Wednesday, December 24, 2014

Bufflehead at Clear Lake (on a not so clear day)

Buffleheads (Bucephala albeola) are small ducks that nest in the far north, and migrate to wetlands all over the United States for the winter.  They were overhunted in the last century, but stricter controls have allowed their population to rebound. They are considered a fairly secure species for the time being.
They forage by diving and searching for arthropods and snails of all kinds. They will dive for a few seconds at a time, which makes photography a slight challenge. I got several pictures of rippling water, although I was pleased to get one shot of a Bufflehead in the process of diving (above).
We saw the Buffleheads on the first day of our Christmas travels when we stopped at Clear Lake in the California Coast Ranges on our way to points north. A storm was brewing, one that led to some very high river levels across northern California and Oregon, but it hadn't yet started pouring. It was sure gray and gloomy though.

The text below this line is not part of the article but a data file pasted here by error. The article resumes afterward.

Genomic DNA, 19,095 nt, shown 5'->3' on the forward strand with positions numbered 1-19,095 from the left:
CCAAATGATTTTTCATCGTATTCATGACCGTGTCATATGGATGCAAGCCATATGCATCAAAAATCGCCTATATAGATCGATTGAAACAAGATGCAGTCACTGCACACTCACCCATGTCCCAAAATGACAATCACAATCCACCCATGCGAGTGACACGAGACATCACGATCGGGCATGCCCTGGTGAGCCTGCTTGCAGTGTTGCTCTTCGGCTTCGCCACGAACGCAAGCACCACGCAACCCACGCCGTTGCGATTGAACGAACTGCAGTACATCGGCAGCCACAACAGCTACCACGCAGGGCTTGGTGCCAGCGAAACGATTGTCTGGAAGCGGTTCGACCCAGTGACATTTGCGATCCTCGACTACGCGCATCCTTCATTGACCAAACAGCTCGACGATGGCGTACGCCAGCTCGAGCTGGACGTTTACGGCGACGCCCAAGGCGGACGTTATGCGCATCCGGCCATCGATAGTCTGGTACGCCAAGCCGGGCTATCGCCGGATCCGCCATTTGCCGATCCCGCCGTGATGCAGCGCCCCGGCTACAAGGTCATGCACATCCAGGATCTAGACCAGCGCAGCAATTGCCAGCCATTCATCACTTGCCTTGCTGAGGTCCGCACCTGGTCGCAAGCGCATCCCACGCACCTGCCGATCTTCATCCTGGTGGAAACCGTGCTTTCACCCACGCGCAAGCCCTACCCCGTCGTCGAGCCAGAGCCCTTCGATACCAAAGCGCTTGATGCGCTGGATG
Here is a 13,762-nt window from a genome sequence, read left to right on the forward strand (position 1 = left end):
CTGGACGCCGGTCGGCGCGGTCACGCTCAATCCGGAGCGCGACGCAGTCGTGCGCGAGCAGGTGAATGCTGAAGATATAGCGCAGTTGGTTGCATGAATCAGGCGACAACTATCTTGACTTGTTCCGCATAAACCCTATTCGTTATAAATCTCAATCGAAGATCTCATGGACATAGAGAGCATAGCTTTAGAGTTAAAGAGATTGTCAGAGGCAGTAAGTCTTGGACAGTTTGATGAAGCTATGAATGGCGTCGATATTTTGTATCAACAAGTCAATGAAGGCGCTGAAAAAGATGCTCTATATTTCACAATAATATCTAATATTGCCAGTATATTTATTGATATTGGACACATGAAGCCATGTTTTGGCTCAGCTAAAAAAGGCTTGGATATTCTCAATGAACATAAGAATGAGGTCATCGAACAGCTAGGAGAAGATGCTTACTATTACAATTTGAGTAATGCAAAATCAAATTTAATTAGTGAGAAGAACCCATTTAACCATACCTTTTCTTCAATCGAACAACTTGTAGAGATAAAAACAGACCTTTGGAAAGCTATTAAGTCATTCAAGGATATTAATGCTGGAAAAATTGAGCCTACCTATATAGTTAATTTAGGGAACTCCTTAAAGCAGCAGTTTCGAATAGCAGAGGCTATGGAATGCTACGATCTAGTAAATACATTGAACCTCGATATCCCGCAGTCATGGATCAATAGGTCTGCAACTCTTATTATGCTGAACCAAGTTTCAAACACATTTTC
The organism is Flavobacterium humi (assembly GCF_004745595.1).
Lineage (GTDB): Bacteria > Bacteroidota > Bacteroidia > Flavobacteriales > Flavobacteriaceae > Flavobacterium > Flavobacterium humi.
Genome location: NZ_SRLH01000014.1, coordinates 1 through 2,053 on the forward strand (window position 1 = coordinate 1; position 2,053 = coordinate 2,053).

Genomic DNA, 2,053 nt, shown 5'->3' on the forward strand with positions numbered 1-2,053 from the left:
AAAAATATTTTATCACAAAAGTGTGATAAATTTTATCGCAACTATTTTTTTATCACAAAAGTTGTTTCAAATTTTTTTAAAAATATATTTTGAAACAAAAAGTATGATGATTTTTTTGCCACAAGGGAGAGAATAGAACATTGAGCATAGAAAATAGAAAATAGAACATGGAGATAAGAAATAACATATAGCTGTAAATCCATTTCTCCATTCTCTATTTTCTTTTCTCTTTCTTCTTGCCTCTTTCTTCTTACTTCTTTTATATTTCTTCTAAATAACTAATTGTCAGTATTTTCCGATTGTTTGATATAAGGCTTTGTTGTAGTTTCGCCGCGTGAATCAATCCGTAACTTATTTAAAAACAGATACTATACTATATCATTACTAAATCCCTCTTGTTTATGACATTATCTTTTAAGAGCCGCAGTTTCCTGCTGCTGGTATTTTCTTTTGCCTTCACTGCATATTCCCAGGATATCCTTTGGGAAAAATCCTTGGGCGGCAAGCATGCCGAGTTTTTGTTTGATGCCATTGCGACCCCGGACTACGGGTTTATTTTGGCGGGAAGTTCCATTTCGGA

Clear Lake is the largest natural lake in California (Lake Tahoe is partly in Nevada, and Salton Sea is not natural). It formed in a basin produced by fault motions, and has had an interesting history in that it once overflowed eastward into the Sacramento Valley, then west into the Russian River drainage, and then back east again. The causes of these changes in outflow have been volcanic eruptions and large-scale landslides that blocked one outlet or another.
The level of the lake has dropped a lot during the drought. The level can vary as much as 12 feet or so, and it is definitely at the low end right now, as all the boat docks we could see were high and dry. The economy of the region has actually benefited a little from the intense drought because the lake is still mostly there; most reservoirs in the state are practically empty and not much fun for fishing and boating.

Did I mention the day was foggy and gloomy? The picture below actually would have contained the horizon if it had been visible. The Buffleheads provided a splash of color, even if it was just black and white!

No comments:

Post a Comment